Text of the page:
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1974 Indianapolis 500

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  • 1974 Indianapolis 500

    I'm watching the replay of the '74 Indy 500 and had totally forgotten about the number of cars that failed in the first five laps including leader Wally Dallenbach, Gary Bettenhausen in a Penske car, and Mario Andretti. They referenced a large turbocharger but I don't recall the situation at all.

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  • #2
    Originally posted by Truth Detector View Post
    I'm watching the replay of the '74 Indy 500 and had totally forgotten about the number of cars that failed in the first five laps including leader Wally Dallenbach, Gary Bettenhausen in a Penske car, and Mario Andretti. They referenced a large turbocharger but I don't recall the situation at all.
    The Patrick team had a turbocharger unit that was larger than what everyone else was using. The whispers were that it would blow more than the allowable 80" but there was never any proof. Johncock's car ran all day.

    Big turbo or not, for all of the nostalgia about them, Offenhausers were very unreliable. It was common for 3-5 cars to be out of the race before ten laps were run. It was accepted as a given.
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    • #3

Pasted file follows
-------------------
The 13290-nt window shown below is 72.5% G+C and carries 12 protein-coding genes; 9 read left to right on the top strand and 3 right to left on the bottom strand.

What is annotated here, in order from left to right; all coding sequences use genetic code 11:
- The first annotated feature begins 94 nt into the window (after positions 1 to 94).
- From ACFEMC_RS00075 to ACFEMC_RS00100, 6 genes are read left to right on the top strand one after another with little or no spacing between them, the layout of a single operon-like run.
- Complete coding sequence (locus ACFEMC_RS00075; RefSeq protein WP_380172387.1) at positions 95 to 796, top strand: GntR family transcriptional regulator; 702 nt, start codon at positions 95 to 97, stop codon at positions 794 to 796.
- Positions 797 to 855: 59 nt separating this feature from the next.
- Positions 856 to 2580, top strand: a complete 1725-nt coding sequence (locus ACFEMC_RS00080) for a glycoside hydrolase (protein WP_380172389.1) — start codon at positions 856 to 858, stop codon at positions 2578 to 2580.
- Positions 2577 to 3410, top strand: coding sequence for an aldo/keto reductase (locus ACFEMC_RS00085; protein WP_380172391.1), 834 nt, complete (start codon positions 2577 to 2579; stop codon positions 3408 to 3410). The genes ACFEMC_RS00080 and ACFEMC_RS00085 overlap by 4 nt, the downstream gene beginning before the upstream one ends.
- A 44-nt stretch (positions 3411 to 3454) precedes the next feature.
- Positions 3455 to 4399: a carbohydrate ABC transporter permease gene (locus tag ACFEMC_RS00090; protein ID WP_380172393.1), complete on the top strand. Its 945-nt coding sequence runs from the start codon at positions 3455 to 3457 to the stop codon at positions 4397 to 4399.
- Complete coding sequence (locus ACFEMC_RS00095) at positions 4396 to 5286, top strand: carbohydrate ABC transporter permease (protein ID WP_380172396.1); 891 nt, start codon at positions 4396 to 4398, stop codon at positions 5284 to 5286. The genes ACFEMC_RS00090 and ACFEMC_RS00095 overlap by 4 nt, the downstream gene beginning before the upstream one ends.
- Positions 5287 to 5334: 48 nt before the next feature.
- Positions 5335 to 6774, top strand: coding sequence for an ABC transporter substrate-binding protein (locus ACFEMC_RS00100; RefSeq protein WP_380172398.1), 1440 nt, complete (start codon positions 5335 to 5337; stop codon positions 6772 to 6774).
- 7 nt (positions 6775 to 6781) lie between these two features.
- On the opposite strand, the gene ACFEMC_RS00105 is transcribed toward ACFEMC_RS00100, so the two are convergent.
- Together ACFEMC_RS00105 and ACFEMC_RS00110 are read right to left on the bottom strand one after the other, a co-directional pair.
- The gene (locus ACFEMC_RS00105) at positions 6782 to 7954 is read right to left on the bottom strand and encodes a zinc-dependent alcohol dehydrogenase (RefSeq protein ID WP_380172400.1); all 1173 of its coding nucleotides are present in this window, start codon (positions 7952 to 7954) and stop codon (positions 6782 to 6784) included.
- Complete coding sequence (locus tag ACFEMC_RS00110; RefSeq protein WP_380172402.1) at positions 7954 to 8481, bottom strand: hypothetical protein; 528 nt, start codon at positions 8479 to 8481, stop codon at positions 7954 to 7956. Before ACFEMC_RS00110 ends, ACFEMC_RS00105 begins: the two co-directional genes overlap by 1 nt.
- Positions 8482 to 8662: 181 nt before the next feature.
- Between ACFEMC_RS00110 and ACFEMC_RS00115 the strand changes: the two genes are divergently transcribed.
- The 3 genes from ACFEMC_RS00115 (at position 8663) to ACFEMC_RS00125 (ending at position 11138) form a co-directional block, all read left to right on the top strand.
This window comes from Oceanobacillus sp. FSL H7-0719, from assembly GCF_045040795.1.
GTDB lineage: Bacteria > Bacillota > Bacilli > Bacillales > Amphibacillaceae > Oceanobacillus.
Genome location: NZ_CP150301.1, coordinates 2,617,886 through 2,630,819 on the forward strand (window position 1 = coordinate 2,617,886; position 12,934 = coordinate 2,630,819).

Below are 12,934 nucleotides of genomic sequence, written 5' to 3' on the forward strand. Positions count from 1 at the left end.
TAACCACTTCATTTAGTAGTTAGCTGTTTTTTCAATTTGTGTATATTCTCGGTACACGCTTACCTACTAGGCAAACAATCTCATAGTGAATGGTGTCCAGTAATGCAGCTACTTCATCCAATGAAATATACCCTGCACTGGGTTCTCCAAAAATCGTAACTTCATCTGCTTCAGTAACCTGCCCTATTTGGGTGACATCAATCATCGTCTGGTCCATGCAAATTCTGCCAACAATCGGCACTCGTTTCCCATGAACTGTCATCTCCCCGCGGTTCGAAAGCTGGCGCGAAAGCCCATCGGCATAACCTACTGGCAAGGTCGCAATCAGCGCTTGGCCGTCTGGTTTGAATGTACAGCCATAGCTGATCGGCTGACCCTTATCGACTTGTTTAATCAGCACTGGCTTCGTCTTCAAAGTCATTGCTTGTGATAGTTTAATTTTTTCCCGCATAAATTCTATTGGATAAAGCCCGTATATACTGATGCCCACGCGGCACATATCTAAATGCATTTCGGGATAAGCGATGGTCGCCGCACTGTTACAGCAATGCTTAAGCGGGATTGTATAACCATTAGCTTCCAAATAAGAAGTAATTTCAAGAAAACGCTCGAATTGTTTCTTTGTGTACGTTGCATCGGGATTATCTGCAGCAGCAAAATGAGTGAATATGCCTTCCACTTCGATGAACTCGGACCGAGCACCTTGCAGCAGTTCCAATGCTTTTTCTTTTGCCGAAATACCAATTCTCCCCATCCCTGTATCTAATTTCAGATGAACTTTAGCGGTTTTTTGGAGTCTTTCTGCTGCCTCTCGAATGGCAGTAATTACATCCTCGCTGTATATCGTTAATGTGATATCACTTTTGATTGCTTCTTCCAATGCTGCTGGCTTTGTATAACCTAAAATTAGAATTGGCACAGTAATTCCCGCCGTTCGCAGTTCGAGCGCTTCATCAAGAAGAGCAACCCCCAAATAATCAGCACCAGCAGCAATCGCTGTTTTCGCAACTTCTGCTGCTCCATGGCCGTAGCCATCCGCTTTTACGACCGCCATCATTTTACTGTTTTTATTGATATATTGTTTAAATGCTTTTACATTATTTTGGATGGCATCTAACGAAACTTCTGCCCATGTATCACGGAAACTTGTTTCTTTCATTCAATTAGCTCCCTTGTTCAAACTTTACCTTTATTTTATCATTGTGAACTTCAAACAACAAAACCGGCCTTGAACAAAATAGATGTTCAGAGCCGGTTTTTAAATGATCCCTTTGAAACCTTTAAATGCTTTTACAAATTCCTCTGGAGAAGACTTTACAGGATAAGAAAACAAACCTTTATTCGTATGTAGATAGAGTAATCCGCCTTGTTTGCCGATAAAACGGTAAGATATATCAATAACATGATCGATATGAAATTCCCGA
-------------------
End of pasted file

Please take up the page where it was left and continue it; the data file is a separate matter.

Crazy.

      JR won the race and I just saw him make a 22.9 second pitstop.
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      • #4
        I've heard several racers of the time infer that Dallenbach was Dr. Nitrous.

        When I watch pit stops from that era, I always notice how much the driver is trying to talk to his crew. For the guys that had radios, communication was spotty at best.
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        • #5
          Also interesting that Jackie Stewart didn't like the opposite lane in the pits the year after Armando Teran was killed by a fire truck going the opposite direction in the pits.
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          • #6
            Originally posted by dalz View Post
            I've heard several racers of the time infer that Dallenbach was Dr. Nitrous.
            I think it might have been Autoweek that reported on Dallenbach's car being torn down at Ontario that year, with many expecting to find nitrous. Nothing was found. They waggishly wrote something along the lines of: "Turns out the nitrous was hooked to Wally, not the car."
            "Versions of a story that are more tidy, compact, and camera-ready should generally be viewed as historically suspect." - Jackson Landers

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            • #7
              Originally posted by DaveL View Post

              The Patrick team had a turbocharger unit that was larger than what everyone else was using. The whispers were that it would blow more than the allowable 80" but there was never any proof. Johncock's car ran all day.

              Big turbo or not, for all of the nostalgia about them, Offenhausers were very unreliable. It was common for 3-5 cars to be out of the race before ten laps were run. It was accepted as a given.